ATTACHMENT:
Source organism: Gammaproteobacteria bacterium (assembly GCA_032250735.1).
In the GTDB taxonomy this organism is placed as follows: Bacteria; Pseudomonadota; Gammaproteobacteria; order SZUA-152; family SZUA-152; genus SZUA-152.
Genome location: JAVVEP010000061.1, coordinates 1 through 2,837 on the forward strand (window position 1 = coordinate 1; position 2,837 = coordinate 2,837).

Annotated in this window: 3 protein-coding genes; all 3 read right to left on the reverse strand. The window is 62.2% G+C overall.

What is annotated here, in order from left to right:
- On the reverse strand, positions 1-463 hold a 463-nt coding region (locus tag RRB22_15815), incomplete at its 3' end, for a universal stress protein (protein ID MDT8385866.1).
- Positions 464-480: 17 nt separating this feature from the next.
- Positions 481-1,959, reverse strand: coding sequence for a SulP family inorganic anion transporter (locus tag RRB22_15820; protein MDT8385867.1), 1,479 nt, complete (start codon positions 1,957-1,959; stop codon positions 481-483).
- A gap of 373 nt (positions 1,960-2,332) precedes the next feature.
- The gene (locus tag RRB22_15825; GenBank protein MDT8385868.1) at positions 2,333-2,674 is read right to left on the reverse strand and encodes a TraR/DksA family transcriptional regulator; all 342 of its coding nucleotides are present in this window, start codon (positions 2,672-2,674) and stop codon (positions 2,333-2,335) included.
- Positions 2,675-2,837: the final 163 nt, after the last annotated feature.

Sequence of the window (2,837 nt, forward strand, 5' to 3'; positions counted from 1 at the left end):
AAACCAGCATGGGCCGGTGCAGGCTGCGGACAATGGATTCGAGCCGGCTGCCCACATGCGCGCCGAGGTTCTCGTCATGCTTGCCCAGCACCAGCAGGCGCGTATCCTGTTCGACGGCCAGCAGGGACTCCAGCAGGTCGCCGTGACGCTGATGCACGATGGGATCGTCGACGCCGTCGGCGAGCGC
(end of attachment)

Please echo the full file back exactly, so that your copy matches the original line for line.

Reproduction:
Source organism: Gammaproteobacteria bacterium (assembly GCA_032250735.1).
In the GTDB taxonomy this organism is placed as follows: Bacteria; Pseudomonadota; Gammaproteobacteria; order SZUA-152; family SZUA-152; genus SZUA-152.
Genome location: JAVVEP010000061.1, coordinates 1 through 2,837 on the forward strand (window position 1 = coordinate 1; position 2,837 = coordinate 2,837).

Annotated in this window: 3 protein-coding genes; all 3 read right to left on the reverse strand. The window is 62.2% G+C overall.

What is annotated here, in order from left to right:
- On the reverse strand, positions 1-463 hold a 463-nt coding region (locus tag RRB22_15815), incomplete at its 3' end, for a universal stress protein (protein ID MDT8385866.1).
- Positions 464-480: 17 nt separating this feature from the next.
- Positions 481-1,959, reverse strand: coding sequence for a SulP family inorganic anion transporter (locus tag RRB22_15820; protein MDT8385867.1), 1,479 nt, complete (start codon positions 1,957-1,959; stop codon positions 481-483).
- A gap of 373 nt (positions 1,960-2,332) precedes the next feature.
- The gene (locus tag RRB22_15825; GenBank protein MDT8385868.1) at positions 2,333-2,674 is read right to left on the reverse strand and encodes a TraR/DksA family transcriptional regulator; all 342 of its coding nucleotides are present in this window, start codon (positions 2,672-2,674) and stop codon (positions 2,333-2,335) included.
- Positions 2,675-2,837: the final 163 nt, after the last annotated feature.

Sequence of the window (2,837 nt, forward strand, 5' to 3'; positions counted from 1 at the left end):
AAACCAGCATGGGCCGGTGCAGGCTGCGGACAATGGATTCGAGCCGGCTGCCCACATGCGCGCCGAGGTTCTCGTCATGCTTGCCCAGCACCAGCAGGCGCGTATCCTGTTCGACGGCCAGCAGGGACTCCAGCAGGTCGCCGTGACGCTGATGCACGATGGGATCGTCGACGCCGTCGGCGAGCGC